Archive for the ‘Glacier National Park’ Category

Hike to Hidden Lake – A Pictorial

September 4th, 2013 by kimtaylor

This blog post consists of more pictures than words, and once you see those pictures you’ll understand why.

On Labor Day weekend a few of us took a popular hike in Glacier Park to Hidden Lake.  While the crowds were plenty, they thinned out after the halfway point when most visitors take a few pictures at the Hidden Lake overlook and turn back to their cars.

To get to the trail head, drive up to Logan Pass Visitor’s Center. You may have a challenge finding a parking space during peak times as lot fills up quickly.  [Local’s tip: if you can’t find a parking space, drive out of the parking lot and turn right, less than a 1/4 mile below are some additional parking spaces, parallel to the road.) The trailhead starts behind the Visitor’s Center and the first 1.5 miles to the overlook can be crowded.  But resist the urge to cross this off your hiking list because of this, the views of Hidden Lake from the overlook and up-close are spectacular and the dipping your toes in the crystal clear water will make you forget about crowds.

Hidden Lake Trailhead

Hidden Lake Trailhead

 

 

 

 

 

 

 

 

 

 

 

 

Views on the Way to Hidden Lake

Views on the Way to Hidden Lake

 

 

 

 

 

 

 

 

 

Boardwalk Trail to HIdden Lake Overlook

Boardwalk Trail to HIdden Lake Overlook

 

 

 

 

 

 

 

 

 

Hidden Lake View from Above.

Hidden Lake View from Above.

 

 

 

 

 

 

 

 

 

Crystal Clear Water Greets Intrepid Hikers.

Crystal Clear Water Greets Intrepid Hikers.

 

 

 

 

 

 

 

 

 

Mountain Goats are commonly seen along the Hidden Lake Trail

Mountain Goats are commonly seen along the Hidden Lake Trail

 

 

 

 

 

 

 

 

Author: Sarah Stewart

Share your favorite #montanamoment and win

June 26th, 2013 by kimtaylor

The Montana Office of Tourism is sponsoring a contest where you can win a trip back to Montana, by sharing a picture of your favorite “Montana Moment”.  The contest runs through August 26th, 2013.

Here are the basic entry requirements:

  • The photo must be taken in Montana.
  • If a person is depicted, the person must be the Entrant; no other person(s) may be depicted.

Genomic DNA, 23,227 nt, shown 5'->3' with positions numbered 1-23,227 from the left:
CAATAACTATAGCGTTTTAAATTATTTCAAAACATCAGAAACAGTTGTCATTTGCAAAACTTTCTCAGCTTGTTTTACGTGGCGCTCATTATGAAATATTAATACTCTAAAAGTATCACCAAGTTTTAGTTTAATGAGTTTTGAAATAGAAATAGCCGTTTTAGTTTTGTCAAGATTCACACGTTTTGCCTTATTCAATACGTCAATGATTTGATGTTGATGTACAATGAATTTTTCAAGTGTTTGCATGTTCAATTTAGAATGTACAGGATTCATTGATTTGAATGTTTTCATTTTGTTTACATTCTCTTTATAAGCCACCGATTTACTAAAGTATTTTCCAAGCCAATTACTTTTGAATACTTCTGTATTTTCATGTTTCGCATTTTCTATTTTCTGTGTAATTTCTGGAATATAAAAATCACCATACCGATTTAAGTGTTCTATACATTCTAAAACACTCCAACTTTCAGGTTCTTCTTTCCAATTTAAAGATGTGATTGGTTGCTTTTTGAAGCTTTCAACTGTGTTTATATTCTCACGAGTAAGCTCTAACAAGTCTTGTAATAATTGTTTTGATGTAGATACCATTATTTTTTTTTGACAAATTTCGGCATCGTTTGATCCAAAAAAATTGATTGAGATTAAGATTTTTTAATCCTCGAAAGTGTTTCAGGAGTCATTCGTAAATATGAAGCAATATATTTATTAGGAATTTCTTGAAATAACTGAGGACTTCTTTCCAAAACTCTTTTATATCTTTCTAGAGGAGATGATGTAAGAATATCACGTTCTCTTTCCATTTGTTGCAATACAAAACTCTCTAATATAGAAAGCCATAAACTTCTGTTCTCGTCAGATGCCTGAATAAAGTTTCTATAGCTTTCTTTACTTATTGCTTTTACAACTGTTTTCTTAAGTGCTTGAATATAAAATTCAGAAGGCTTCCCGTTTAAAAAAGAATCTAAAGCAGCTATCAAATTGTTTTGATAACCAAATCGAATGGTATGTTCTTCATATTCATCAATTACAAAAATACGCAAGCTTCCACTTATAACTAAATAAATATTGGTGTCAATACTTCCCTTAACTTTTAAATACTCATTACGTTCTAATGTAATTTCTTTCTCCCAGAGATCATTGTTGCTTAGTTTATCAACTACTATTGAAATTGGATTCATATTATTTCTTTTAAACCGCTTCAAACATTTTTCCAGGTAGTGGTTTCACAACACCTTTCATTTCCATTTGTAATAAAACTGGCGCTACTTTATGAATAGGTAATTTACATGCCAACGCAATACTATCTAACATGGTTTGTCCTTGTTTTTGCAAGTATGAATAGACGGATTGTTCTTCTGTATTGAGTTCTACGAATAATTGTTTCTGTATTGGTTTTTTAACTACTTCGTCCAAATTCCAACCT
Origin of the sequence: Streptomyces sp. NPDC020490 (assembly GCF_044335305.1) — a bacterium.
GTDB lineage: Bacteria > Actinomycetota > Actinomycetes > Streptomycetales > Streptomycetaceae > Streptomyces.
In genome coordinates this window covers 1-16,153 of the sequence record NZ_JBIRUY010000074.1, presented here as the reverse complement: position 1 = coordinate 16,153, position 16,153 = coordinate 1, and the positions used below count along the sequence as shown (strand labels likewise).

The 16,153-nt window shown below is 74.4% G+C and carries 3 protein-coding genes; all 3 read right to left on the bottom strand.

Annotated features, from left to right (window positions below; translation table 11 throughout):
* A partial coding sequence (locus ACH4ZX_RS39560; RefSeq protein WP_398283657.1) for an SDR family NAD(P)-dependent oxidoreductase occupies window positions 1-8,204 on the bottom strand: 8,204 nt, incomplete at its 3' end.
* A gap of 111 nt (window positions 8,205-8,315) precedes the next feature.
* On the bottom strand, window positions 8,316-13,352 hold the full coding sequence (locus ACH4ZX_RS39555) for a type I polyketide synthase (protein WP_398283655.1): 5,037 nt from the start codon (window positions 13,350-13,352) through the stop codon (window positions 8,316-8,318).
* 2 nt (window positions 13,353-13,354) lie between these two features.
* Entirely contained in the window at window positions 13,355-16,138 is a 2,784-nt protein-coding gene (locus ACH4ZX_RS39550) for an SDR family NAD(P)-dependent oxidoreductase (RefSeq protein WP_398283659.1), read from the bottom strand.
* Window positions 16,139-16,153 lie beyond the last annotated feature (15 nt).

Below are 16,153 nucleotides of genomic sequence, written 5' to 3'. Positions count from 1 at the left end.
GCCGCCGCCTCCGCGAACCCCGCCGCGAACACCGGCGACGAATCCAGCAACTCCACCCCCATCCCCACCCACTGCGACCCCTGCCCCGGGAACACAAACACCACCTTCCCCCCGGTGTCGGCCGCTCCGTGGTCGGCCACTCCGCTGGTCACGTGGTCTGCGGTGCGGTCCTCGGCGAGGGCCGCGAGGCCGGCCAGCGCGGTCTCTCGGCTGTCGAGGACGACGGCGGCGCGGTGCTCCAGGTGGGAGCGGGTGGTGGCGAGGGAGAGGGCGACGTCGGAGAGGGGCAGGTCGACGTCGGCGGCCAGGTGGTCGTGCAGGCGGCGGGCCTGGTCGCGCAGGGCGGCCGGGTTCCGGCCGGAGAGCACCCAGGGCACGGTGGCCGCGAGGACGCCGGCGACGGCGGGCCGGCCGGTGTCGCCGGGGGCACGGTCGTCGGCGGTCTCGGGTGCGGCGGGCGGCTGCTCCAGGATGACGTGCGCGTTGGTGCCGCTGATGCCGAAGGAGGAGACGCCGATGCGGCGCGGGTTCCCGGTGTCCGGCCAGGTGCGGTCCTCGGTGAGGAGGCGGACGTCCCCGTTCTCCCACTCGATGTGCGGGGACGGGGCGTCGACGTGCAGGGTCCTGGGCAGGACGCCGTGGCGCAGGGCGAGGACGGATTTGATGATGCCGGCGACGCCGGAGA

• The Entry must not have been submitted previously in a contest or promotion.
  • The Entry must not contain content that is false, inaccurate or misleading.
  • If you have more than one picture, each submission must be substantially different.

What's your favorite #montanamoment ?

What’s your favorite #montanamoment ?

There are three ways to enter the contest: via Twitter, Instagram or direct upload via visitmt.com website.

All eligible Contest Entries received during the Promotion Period will be judged on the basis of creativity (50%), and photographic quality (50%)

One Grand Prize Winner will receive the following: Winner’s choice of a five (5) day, four (4) night Montana National Park vacation package; winner can choose either a Winter or Summer Glacier National Park or Yellowstone National Park vacation package. Includes the following for 2 people: hotel accommodations, airfare, rental car, a $500 credit toward two (2) trip experiences (sightseeing, outdoor activity, or cultural/learning) per person totaling four (4) trip experiences and a park pass to the chosen National Park. The Grand Prize Winner will be determined on or about September 15, 2013.

Plus, there are Weekly Prize Winners too, that are selected randomly from all eligible entries for that week, of Montana Coffee Packages from FireTower Coffee in Helena and Huckleberry taffy from Sweet Palace in Philipsburg.

So… if you have a great shot from your last visit to Montana enter this contest. We’d love to see you again!

For full contest details go to: http://visitmt.com/step-out-of-bounds/montana-moments.htm

Author: Sarah Stewart

Glacier National Park – plan your visit.

June 10th, 2013 by kimtaylor

This friendly goat was spotted at Logan Pass last year.

This friendly goat was spotted at Logan Pass last year.

So you’re coming to Montana with plans to visit Glacier National Park and you want to get the most out of your trip. This blog post is all about links and tips to help you do just that. [Look for highlighted links to take you to the pages mentioned.]

OK the question on everyone’s mind at this time of year is when will the whole Going to the Sun Road be open for car traffic?  Currently it’s scheduled for June 21, 2013 – with the caveat that the spring plowing is completed.  To see the status of the plowing situation you can visit the Park’s Plowing Status page.  So much of what goes on in the park is weather dependent, so it’s always best to check out their website before heading out.  Which brings me to…

Trail conditions:  Especially in the early and late seasons it’s important to check out trail conditions before heading out on a hike in the Park.  Even in the peak times, trails can suddenly be closed due to bear activity in the area.  One year on a hike to Snyder Lake we were turned around by a Park Ranger about ½ mile from our destination by a bear that was hanging around the Lake.  Go to the Trail Status Report page on the Parks Website for up to date info… then take heed!

Road conditions: As trail conditions can change so can the road conditions, due to weather, construction, etc.  Don’t have your plans scuppered because the road you want to travel on is closed.  Check before hand on the Parks Road Status Page

Weather: This is a biggie.  Things can be calm & beautiful in Whitefish, but turbulent in the Park (or visa versa)… you just never know.  While you should always be prepared for just about any weather situation that Mother Nature can throw at you, check out detailed forecasts on the Park’s weather page.  To see for yourself what the weather is like you can view live web-cams. [There’s even an Osprey Cam.]

What’s Open: The various visitor centers in Glacier National Park have different opening dates and hours of operations, for details go to their Operating Hours and Seasons page.